Merida is set to launch its first adventure and gravel bike this year. It’s called the Silex and will come in a choice of carbon or aluminium frames, with disc brakes and mudguard mounts and clearance for up to 42mm tyres on 700c wheels or 2.25in 650b mountain bike tyres. Oh, and you can fit a dropper post.
The bike hasn’t been officially launched yet but Merida’s Dutch website has given all the juicy details away, so we’ve been brushing up our language skills… and using Google Translate.
Merida has developed a bike that it says fits the new gravel bike trend but can handle more than just gravel paths. It’s calling it a multi road bike. It’s hoping to find wider appeal and reckons it’ll suit everyone from adventure cyclists through to former mountain bikers and commuters.
Geometry defines an endurance bike and generally sets it apart from a road or cyclocross bike. Merida has chosen a different path to other road bike brands and taken inspiration from a mountain bike. The result is very long top tube and short stem - 80 to 90mm - designed to provide the acceptable reach whilst sharpening up the handling. One possible benefit of the geometry is that Merida says it could be equipped with a flat handlebar.
The other distinguishing feature is a very tall head tube. That’s a decision based on the company’s observation that it sees lots of customer bikes with a tall stack of spacers, which it says negatively impacts the stiffness and appearance. By using a longer tapered head tube there’s less need for spacers yet still providing the accessible position this sort of bike needs to offer.
There will be five frame sizes, with a size medium featuring a 626mm stack and 400mm reach, 200mm head tube, 579.9mm top tube and 71-degree head angle. The bottom bracket drop is 75mm and the chainstays measure 430mm.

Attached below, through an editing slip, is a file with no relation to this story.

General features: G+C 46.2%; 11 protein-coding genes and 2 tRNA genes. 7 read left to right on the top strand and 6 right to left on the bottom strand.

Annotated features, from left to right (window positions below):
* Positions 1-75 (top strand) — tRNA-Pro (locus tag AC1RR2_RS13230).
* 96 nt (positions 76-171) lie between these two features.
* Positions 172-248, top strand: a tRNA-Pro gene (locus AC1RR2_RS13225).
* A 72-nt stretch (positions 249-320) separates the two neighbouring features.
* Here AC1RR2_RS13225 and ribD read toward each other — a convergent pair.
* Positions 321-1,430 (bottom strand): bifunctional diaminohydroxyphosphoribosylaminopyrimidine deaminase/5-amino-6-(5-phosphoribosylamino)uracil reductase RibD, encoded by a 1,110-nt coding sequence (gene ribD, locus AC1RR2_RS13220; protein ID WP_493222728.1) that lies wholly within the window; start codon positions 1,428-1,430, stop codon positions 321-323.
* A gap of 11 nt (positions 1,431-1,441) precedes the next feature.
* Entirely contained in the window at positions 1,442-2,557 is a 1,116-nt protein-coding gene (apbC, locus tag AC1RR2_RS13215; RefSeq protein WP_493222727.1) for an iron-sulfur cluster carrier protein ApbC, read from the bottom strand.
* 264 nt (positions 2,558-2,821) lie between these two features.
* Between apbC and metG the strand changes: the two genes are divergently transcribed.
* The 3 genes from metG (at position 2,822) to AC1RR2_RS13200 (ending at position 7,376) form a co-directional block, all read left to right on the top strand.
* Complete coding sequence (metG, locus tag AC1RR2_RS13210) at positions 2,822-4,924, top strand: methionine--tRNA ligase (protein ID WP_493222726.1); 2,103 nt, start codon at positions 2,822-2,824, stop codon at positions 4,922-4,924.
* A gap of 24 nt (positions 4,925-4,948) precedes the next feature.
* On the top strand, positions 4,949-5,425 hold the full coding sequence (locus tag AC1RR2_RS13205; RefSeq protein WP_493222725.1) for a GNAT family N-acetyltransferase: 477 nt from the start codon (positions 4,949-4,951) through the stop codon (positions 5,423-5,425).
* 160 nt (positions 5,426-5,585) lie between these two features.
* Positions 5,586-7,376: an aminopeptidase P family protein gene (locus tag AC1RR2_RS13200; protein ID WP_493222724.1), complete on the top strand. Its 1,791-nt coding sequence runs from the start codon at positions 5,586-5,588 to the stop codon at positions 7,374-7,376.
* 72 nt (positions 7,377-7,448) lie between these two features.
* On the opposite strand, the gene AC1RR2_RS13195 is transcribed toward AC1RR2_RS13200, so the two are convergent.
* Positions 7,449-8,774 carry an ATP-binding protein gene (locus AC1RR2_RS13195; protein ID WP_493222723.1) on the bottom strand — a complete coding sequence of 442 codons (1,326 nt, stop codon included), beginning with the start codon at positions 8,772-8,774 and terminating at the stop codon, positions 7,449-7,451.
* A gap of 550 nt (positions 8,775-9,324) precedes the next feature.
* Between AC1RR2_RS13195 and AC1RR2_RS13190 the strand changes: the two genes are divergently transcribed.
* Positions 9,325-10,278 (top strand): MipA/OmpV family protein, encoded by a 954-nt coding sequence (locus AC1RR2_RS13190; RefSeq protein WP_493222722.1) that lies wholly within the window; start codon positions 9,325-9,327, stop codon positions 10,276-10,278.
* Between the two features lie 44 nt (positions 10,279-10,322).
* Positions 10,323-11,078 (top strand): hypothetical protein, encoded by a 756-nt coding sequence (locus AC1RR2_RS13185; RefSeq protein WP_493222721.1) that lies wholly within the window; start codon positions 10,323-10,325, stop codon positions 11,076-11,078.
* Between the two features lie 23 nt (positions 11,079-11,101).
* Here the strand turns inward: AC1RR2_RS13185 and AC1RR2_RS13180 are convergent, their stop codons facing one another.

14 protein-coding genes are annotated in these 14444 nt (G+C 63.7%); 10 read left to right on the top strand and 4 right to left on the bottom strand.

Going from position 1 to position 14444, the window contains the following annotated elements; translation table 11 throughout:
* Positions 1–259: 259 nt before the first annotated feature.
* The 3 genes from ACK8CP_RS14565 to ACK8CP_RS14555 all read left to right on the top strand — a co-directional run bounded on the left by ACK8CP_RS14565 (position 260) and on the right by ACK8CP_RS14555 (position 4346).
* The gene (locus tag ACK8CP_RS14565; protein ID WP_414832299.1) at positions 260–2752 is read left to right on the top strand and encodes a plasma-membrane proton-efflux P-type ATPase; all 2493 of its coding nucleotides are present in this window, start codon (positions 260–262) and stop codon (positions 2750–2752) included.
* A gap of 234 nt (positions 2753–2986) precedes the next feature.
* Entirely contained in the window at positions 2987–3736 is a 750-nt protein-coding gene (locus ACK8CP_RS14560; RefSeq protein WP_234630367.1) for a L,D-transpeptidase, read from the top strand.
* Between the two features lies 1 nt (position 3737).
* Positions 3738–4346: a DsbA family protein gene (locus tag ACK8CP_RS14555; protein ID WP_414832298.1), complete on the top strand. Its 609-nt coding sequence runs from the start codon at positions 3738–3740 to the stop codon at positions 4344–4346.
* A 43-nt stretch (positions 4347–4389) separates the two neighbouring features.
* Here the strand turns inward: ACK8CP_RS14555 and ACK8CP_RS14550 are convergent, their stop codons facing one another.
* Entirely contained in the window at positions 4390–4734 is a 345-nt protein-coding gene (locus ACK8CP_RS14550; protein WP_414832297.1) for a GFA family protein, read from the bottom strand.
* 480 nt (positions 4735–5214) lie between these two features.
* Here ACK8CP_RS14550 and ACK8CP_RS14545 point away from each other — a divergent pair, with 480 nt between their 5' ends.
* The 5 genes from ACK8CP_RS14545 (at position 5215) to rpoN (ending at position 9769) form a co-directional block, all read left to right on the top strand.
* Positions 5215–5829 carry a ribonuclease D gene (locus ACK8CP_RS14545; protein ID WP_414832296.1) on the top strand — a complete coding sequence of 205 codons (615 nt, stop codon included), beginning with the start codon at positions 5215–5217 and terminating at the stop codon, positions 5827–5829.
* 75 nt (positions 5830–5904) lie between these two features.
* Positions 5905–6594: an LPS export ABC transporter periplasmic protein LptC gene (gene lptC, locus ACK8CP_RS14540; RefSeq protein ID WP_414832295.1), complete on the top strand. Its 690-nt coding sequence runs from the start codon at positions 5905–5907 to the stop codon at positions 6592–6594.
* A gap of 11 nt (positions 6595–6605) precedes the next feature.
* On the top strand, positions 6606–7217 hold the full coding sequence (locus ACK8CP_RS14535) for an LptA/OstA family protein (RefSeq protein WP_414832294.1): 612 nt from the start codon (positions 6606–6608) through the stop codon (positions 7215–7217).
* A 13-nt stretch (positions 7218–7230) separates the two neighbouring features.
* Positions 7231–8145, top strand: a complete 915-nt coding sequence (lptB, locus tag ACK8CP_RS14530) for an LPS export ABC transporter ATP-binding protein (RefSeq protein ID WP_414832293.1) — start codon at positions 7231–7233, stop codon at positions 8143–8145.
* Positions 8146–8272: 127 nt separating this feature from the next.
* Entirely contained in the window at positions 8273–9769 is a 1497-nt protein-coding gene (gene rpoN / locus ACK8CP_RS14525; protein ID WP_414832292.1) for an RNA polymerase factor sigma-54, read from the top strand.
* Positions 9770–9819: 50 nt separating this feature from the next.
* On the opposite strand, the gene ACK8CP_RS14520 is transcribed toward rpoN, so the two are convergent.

The frame is going to be offered in carbon and aluminium variants, with internal cable routing and 12mm thru-axles and flat mount disc brakes. It looks like Merida’s novel heatsink rear brake mount has been ported over from its road disc bikes.
Excitingly perhaps, Merida has used a 30.9mm seatpost so that it’s compatible with a dropper height adjustable seatpost. We’ve seen the new Specialized Diverge S-Works being equipped with a dropper post, so might this be the start of a new trend?
Merida is claiming a 1,050g carbon frame weight (950g claimed for an unpainted frame) and 1,500g for the aluminium version, and 500g for the carbon fork.
There’ll be a range of equipment levels to suit different prices (we don’t have any indication on UK pricing yet) with Merida’s Carbon S-Flex seatpost providing additional seated comfort. It has also developed a 35mm tyre in conjunction with Maxxis.
It’s a semi-slick design intended to be fast on the road with low rolling resistance yet offer suitable grip for off-road exploits. The company has also developed a new oval handlebar intended to provide a comfortable fit, with a very short reach and compact drops.
And for the growing bikepacking market, Merida has developed its own bags design to perfectly fit the frame. There are no details on those bags but we'll hopefully find out more soon.